Leaders of Fife Council have been quizzed over warnings of an explosion risk at the Mossmorran petrochemical plant earlier this year.
Conservative councillor Linda Holt asked co-leaders David Ross and David Alexander whether they had been aware that the Health and Safety Executive (HSE) had issued ExxonMobil with 10 improvement notices and two immediate prohibition notices over the last four months.
They confirmed they were aware of the notices but accused the opposition councillor of “overstating” the issue.
Ms Holt also questioned whether the risk to schoolchildren taken on trips to the plant’s pond had been assessed and parents informed, and was assured they are not at risk.
The notices related to operations at the company’s Fife Ethylene Plant, which is currently closed for repairs after a number of emergency flaring incidents.
In May, the HSE said ExxonMobil had failed to take all measures necessary to prevent a major accident by continuing to operate with a known gas leak.
Two months later, another notice said the company had failed to take measures to reduce the risk from a firebox explosion from seven furnaces.
More than 1,400 people have complained about the nuisance from noise, vibrations and emissions belching from the complex this year.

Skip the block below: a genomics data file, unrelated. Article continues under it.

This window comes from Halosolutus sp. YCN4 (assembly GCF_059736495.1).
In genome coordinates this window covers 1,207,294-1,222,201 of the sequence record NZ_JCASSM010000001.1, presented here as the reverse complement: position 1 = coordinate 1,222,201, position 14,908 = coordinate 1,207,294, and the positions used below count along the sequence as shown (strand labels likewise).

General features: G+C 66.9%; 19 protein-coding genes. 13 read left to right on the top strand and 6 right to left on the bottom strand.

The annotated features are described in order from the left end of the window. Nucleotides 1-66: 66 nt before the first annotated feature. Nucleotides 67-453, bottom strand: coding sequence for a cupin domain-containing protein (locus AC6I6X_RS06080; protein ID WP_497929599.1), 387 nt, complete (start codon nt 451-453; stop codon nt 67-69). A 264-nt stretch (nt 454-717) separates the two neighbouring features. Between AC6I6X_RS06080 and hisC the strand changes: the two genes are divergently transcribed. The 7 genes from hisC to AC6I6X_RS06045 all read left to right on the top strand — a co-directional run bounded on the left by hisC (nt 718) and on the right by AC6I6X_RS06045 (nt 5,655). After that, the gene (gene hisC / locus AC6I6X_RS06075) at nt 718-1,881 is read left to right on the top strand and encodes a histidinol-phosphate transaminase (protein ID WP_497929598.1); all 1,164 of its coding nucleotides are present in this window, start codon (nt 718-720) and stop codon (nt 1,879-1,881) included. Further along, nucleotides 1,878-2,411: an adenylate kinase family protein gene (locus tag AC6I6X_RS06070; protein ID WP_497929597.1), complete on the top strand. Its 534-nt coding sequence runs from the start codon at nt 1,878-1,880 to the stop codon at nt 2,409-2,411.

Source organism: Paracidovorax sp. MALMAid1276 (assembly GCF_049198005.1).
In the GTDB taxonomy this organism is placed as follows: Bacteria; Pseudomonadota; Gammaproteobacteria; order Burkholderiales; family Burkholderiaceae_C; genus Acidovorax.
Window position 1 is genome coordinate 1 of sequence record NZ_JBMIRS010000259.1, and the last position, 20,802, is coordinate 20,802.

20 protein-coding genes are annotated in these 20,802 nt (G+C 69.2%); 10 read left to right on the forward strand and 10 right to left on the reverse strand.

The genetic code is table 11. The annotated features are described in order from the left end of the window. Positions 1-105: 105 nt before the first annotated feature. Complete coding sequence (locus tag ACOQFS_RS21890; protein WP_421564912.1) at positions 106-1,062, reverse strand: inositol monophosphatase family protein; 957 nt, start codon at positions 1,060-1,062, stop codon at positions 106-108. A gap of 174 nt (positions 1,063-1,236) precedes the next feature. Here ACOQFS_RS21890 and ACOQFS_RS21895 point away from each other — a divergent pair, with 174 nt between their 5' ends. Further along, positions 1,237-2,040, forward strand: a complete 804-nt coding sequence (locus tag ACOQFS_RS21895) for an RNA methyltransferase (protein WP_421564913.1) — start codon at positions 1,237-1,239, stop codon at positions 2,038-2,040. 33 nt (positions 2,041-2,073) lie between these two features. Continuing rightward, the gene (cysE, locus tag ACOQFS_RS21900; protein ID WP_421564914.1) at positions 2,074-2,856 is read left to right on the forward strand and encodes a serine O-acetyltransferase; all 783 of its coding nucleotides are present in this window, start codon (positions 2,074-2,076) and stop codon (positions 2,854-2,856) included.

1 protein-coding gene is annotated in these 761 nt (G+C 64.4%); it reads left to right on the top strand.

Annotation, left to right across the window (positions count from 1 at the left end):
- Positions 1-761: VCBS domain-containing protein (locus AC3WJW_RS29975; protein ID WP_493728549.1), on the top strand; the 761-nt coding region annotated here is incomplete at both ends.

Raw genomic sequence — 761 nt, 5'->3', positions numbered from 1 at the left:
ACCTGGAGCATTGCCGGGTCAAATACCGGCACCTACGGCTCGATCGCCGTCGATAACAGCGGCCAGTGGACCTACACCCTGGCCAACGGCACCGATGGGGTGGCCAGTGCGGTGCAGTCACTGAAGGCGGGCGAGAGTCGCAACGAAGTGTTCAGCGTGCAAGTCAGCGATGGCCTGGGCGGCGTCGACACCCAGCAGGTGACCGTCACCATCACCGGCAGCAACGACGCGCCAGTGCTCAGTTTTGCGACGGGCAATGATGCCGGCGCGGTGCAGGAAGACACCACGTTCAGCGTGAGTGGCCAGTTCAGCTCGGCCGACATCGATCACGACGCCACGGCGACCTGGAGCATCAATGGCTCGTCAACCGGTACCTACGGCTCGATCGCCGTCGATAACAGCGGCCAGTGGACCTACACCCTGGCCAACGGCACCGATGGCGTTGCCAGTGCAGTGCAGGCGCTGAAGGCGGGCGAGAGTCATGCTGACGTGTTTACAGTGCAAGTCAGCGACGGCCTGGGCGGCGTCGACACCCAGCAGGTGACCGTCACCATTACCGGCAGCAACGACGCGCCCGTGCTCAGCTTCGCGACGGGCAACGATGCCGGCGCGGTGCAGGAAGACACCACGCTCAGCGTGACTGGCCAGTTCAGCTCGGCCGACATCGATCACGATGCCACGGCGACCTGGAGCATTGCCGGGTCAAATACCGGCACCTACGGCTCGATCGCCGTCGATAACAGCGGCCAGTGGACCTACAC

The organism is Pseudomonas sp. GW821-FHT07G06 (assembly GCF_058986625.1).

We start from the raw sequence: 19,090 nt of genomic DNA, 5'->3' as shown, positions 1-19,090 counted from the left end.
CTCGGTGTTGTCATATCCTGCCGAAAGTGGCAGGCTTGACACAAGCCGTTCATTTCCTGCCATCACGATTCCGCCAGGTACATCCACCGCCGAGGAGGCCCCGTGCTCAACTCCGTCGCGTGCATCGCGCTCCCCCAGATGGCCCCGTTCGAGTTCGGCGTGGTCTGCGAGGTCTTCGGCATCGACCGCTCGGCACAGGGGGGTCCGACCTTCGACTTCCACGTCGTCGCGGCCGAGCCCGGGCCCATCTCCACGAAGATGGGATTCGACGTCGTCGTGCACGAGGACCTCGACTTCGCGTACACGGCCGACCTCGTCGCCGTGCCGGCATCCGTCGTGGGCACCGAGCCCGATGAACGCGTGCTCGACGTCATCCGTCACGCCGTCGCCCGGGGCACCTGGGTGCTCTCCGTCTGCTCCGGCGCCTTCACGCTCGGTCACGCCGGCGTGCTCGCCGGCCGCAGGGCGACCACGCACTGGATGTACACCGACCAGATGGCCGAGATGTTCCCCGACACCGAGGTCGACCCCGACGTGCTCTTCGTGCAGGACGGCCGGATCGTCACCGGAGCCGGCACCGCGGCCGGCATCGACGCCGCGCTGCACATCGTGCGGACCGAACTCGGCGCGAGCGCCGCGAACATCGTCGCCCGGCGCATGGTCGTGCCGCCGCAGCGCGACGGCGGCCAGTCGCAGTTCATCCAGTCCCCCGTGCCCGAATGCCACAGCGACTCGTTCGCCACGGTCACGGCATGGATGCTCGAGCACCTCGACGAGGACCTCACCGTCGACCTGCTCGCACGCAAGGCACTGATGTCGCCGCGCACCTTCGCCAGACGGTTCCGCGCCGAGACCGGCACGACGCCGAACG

ExxonMobil has since announced a £140 million investment at the Cowdenbeath plant to address the emergency flaring, saying it was committed to the highest operational and regulatory standards.
Speaking at a full Fife Council meeting, Ms Holt said: “Were the co-leaders aware that ExxonMobil has been served with a total of 10 improvement notices and two immediate prohibition notices by the Health and Safety Executive in the last four months?
“Did they make sure that schools taking children up to the pond were made aware so that they could adjust their risk assessments and let parents know so that they can make an informed decision in allowing their children to visit the site?”
Labour leader David Ross confirmed council officers had known about some of the orders and accused Ms Holt of spin.
“While we do take these things seriously, there is also an issue of overstating some of these cases,” he added.
“We’ve looked into children visiting the site and we are assured the correct risk assessments and health and safety checks were done and that it was safe.
“It has happened for 20 years without any mishaps.”
SNP leader David Alexander criticised the frequent use of the word “apocalyptic” to describe some of the issues at the site.
“I would suggest that the authorities are doing their jobs and it would help if people didn’t go over the top with their language,” he said.
ExxonMobil last week announced a major upgrade at the plant to secure “long-term, reliable operations”.
Plant manager Jacob McAllister said: “Our reliability has not been what it needs to be but we are committed to improving.”